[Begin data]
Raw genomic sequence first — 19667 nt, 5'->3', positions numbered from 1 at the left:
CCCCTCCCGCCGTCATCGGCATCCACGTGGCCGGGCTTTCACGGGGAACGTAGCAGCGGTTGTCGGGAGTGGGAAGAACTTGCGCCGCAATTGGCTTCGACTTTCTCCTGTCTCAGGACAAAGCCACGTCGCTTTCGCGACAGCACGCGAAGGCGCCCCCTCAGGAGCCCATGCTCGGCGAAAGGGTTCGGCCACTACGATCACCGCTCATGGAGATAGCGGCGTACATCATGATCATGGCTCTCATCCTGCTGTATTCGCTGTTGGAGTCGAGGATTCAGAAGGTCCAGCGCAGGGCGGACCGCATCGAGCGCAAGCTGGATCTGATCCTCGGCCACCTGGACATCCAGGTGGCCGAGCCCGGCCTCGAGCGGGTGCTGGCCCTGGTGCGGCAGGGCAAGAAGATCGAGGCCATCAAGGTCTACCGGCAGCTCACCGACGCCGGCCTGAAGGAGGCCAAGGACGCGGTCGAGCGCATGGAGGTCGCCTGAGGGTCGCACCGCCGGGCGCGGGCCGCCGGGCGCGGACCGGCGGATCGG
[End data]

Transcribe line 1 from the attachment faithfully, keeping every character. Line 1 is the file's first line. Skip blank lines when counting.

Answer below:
Raw genomic sequence first — 19667 nt, 5'->3', positions numbered from 1 at the left: